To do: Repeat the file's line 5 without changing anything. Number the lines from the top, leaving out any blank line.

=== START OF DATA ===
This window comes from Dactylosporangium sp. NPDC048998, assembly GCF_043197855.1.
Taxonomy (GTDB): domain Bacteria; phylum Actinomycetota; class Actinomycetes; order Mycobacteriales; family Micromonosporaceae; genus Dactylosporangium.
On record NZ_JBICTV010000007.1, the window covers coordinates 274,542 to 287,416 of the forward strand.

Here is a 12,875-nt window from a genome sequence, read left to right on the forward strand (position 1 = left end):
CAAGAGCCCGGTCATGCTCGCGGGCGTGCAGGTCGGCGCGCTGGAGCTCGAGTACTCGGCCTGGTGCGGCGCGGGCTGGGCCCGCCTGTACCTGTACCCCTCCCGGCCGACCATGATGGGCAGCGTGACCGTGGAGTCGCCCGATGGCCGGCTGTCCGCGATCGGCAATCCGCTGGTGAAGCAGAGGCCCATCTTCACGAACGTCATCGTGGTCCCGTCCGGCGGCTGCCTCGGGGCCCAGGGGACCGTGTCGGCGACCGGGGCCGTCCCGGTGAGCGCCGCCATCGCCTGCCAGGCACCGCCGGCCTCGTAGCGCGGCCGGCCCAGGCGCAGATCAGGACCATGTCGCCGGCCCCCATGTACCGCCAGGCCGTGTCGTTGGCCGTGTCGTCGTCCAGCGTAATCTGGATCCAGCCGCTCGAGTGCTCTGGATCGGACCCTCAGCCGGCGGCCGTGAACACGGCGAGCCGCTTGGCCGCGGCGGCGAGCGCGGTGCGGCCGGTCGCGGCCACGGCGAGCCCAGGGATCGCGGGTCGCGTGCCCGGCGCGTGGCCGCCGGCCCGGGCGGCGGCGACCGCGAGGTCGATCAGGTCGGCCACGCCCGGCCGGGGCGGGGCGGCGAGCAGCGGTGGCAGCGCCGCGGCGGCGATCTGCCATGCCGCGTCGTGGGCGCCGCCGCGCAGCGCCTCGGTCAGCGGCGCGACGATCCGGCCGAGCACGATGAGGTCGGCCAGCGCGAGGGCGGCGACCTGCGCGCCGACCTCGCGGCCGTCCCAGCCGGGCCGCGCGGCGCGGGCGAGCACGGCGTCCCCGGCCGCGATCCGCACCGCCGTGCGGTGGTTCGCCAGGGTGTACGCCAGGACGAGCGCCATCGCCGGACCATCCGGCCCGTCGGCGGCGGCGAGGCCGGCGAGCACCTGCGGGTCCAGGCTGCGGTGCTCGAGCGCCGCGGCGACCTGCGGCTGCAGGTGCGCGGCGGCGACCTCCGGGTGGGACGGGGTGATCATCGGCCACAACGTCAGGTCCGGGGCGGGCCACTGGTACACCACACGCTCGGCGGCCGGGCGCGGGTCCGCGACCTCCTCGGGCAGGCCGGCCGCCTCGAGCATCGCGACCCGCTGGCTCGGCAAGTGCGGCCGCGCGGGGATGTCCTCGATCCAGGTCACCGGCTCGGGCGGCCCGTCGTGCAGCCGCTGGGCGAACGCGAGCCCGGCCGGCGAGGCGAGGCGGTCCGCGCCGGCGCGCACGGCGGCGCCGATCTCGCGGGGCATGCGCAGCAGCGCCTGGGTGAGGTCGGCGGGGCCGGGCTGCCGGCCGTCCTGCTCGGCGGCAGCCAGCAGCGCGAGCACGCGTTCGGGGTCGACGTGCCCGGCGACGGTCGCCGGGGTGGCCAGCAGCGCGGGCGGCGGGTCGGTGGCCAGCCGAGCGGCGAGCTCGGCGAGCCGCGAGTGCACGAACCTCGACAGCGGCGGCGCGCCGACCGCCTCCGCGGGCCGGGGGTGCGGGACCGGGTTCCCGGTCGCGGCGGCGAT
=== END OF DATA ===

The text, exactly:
CAAGAGCCCGGTCATGCTCGCGGGCGTGCAGGTCGGCGCGCTGGAGCTCGAGTACTCGGCCTGGTGCGGCGCGGGCTGGGCCCGCCTGTACCTGTACCCCTCCCGGCCGACCATGATGGGCAGCGTGACCGTGGAGTCGCCCGATGGCCGGCTGTCCGCGATCGGCAATCCGCTGGTGAAGCAGAGGCCCATCTTCACGAACGTCATCGTGGTCCCGTCCGGCGGCTGCCTCGGGGCCCAGGGGACCGTGTCGGCGACCGGGGCCGTCCCGGTGAGCGCCGCCATCGCCTGCCAGGCACCGCCGGCCTCGTAGCGCGGCCGGCCCAGGCGCAGATCAGGACCATGTCGCCGGCCCCCATGTACCGCCAGGCCGTGTCGTTGGCCGTGTCGTCGTCCAGCGTAATCTGGATCCAGCCGCTCGAGTGCTCTGGATCGGACCCTCAGCCGGCGGCCGTGAACACGGCGAGCCGCTTGGCCGCGGCGGCGAGCGCGGTGCGGCCGGTCGCGGCCACGGCGAGCCCAGGGATCGCGGGTCGCGTGCCCGGCGCGTGGCCGCCGGCCCGGGCGGCGGCGACCGCGAGGTCGATCAGGTCGGCCACGCCCGGCCGGGGCGGGGCGGCGAGCAGCGGTGGCAGCGCCGCGGCGGCGATCTGCCATGCCGCGTCGTGGGCGCCGCCGCGCAGCGCCTCGGTCAGCGGCGCGACGATCCGGCCGAGCACGATGAGGTCGGCCAGCGCGAGGGCGGCGACCTGCGCGCCGACCTCGCGGCCGTCCCAGCCGGGCCGCGCGGCGCGGGCGAGCACGGCGTCCCCGGCCGCGATCCGCACCGCCGTGCGGTGGTTCGCCAGGGTGTACGCCAGGACGAGCGCCATCGCCGGACCATCCGGCCCGTCGGCGGCGGCGAGGCCGGCGAGCACCTGCGGGTCCAGGCTGCGGTGCTCGAGCGCCGCGGCGACCTGCGGCTGCAGGTGCGCGGCGGCGACCTCCGGGTGGGACGGGGTGATCATCGGCCACAACGTCAGGTCCGGGGCGGGCCACTGGTACACCACACGCTCGGCGGCCGGGCGCGGGTCCGCGACCTCCTCGGGCAGGCCGGCCGCCTCGAGCATCGCGACCCGCTGGCTCGGCAAGTGCGGCCGCGCGGGGATGTCCTCGATCCAGGTCACCGGCTCGGGCGGCCCGTCGTGCAGCCGCTGGGCGAACGCGAGCCCGGCCGGCGAGGCGAGGCGGTCCGCGCCGGCGCGCACGGCGGCGCCGATCTCGCGGGGCATGCGCAGCAGCGCCTGGGTGAGGTCGGCGGGGCCGGGCTGCCGGCCGTCCTGCTCGGCGGCAGCCAGCAGCGCGAGCACGCGTTCGGGGTCGACGTGCCCGGCGACGGTCGCCGGGGTGGCCAGCAGCGCGGGCGGCGGGTCGGTGGCCAGCCGAGCGGCGAGCTCGGCGAGCCGCGAGTGCACGAACCTCGACAGCGGCGGCGCGCCGACCGCCTCCGCGGGCCGGGGGTGCGGGACCGGGTTCCCGGTCGCGGCGGCGAT